It is an object of the present invention to propose improvements on devices and methods for measuring the operating parameters of individual cells or short stacks of medium- or high-temperature fuel cells as described above, such that the temperature situation prevailing in a fuel cell stack may be better simulated for development or quality control purposes.
In fuel cell testing stations (FCTS) the process gases have to be conditioned as regards thermodynamic characteristics (pressure, temperature, flow volume) and also concerning the composition of the gases. This may for instance be done with the help of a gas mixing station (=a combination of mass flow controllers) and electrical heaters or heat exchangers. The gas streams for anode and cathode are preheated up to temperatures of 800° C. before being fed to the fuel cell components (e.g. reformer or stack). Depending on the chemical or electrochemical reaction in the fuel cell components the temperature of the gas exiting the components may be higher or lower. In most cases, however, an additional cooling device for the process gases will be required before they can be passed to the exhaust hood of the testing station (danger of explosion!). In addition, the process gases in the exhaust vent must be suitably diluted to significantly below the explosion threshold.
Fuel cell stacks are usually subjected to an electrical load by means of an electronic device. The heat generated thereby must also be carried off. Air- or water-cooled devices for this purpose are marketed.
Finally, the chemical and electrochemical reactions in a fuel cell stack will generate heat, which also has to be carried off from this component by means of a cooling device.
Fuel cell testing stations thus require a connection to an external supply of cooling water. An external cooling water loop will significantly increase the cost of laboratory infrastructure, however.
From DE 199 13 795 C1 there is known a device with an internal combustion engine and a fuel cell system, in which the fuel cell assembly supplies electrical energy to the electrical units of the vehicle. By using some components, such as cooler, exhaust gas system and air filter, jointly for both the internal combustion engine and the fuel cell system, a reduction of the operating expense is achieved. Furthermore, the fuel cell system can be heated up by the exhaust gases generated by the internal combustion engine.
A further object of the invention will be to improve a device or a method for cooling hot process gases, which arise during the operation of fuel cells or the testing of components of fuel cell systems, such as reformers, mixing or conditioning systems or catalysers, in a testing station for fuel cells, in such a way that an external cooling water supply can be dispensed with.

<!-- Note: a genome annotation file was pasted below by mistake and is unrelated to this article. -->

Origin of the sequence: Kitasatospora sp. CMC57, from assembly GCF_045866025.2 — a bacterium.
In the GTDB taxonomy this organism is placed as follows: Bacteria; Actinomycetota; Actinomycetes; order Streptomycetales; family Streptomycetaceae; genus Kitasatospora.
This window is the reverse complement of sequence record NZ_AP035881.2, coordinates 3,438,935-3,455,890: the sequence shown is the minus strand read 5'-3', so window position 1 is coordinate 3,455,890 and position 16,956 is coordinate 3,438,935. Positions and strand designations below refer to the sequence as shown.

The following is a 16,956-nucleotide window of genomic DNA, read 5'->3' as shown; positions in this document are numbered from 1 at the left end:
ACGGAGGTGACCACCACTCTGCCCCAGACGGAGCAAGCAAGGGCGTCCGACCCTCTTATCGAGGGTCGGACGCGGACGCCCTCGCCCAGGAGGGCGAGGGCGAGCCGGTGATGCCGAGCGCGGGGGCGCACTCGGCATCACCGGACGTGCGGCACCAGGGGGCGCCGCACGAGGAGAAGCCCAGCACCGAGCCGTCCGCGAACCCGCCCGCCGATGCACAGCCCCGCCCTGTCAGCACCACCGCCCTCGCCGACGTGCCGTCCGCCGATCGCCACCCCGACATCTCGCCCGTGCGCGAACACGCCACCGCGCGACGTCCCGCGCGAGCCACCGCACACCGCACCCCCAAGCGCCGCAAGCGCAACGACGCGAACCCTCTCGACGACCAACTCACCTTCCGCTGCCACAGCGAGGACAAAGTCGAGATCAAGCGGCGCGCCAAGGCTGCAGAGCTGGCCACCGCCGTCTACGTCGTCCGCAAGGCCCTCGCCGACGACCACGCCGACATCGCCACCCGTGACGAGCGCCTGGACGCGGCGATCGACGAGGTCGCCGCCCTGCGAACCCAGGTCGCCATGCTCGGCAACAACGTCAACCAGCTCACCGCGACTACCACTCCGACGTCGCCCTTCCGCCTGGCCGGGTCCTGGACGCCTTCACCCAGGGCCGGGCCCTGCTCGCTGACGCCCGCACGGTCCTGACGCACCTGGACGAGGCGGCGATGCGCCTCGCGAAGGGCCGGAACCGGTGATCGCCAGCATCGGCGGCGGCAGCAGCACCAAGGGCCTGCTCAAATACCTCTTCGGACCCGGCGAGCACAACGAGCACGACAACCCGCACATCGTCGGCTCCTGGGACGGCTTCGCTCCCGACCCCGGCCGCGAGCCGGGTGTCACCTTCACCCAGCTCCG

In order to compensate the internal operating pressure and/or to seal the individual cells and/or to assure good electrical contact between intermediary plates/bipolar plates and electrodes, forces have to be exerted on the fuel cell stack. In known fuel cell designs these forces are applied via the fuel cell housing or via separate tensioning or clamping mechanisms.
At temperatures above 300° C. the material strength of these clamping mechanisms is significantly reduced, thus requiring relatively large masses to supply the mechanical forces. At temperatures above 600° C., which occur in the case of solid oxide fuel cells (SOFC) or molten carbonate fuel cells (MCFC), special metallic materials are required, leading to increased costs.
Thermal expansion of the fuel cell during start-up must be allowed for in the clamping mechanism by providing compensating elements adjacent to the fuel cell. In operation this will result in an inhomogeneous temperature distribution, since the clamping mechanism and the compensating elements act as cooling surfaces.
In conventional fuel cell stacks the heat capacity of the clamping mechanism will delay start-up and cause an inhomogeneous temperature distribution during start-up. In the case of frequent cold-starts heating up the additional masses will significantly increase fuel consumption.
In WO 03/028141 A2, for instance, a solid oxide fuel cell is described, which comprises a stack of individual cells clamped together by a clamping mechanism consisting of a base plate and a clamping plate. Between the clamping plate and the fuel cell stack there is placed a corrugated bellows made up of a number of bellows elements, which compensates the thermal expansion of the fuel cells during start-up. The corrugated bellows is made from heat-resistant metal alloy and is filled with a gas, for instance air at atmospheric pressure or an inert gas at higher pressure. Disadvantageously, during operation of the fuel cell an inhomogeneous temperature distribution will result since the base plate of the clamping mechanism and the metallic corrugated bellows will drain heat from the adjacent fuel cells and have differing thermal conductivities. A further disadvantage lies in the fact that start-up of the fuel cell or reaching of the optimum operating temperature is delayed due to the heat capacity of the clamping mechanism.
It is a third object of the invention to propose improvements for a fuel cell stack with a clamping mechanism as described, which will provide a more homogeneous temperature distribution in the start-up phase and permit the use of lighter, less expensive materials for the clamping mechanism.
The first object is achieved by the invention by providing that planar heating elements are pressed against one or preferably both exterior faces of the individual cell or the short stack, in parallel with the plane of the fuel cell, and that via these heating elements a given temperature TH may be set for the fuel cell and that at least one operational parameter of the fuel cell is measured as a function of the temperature selected. Parameters such as the temperature, current and voltage values, the composition of the process gases, the pressure of the process gases, but also the useful life of the fuel cell or individual components of the cell may be determined as a function of the temperature TH or of its variation over time.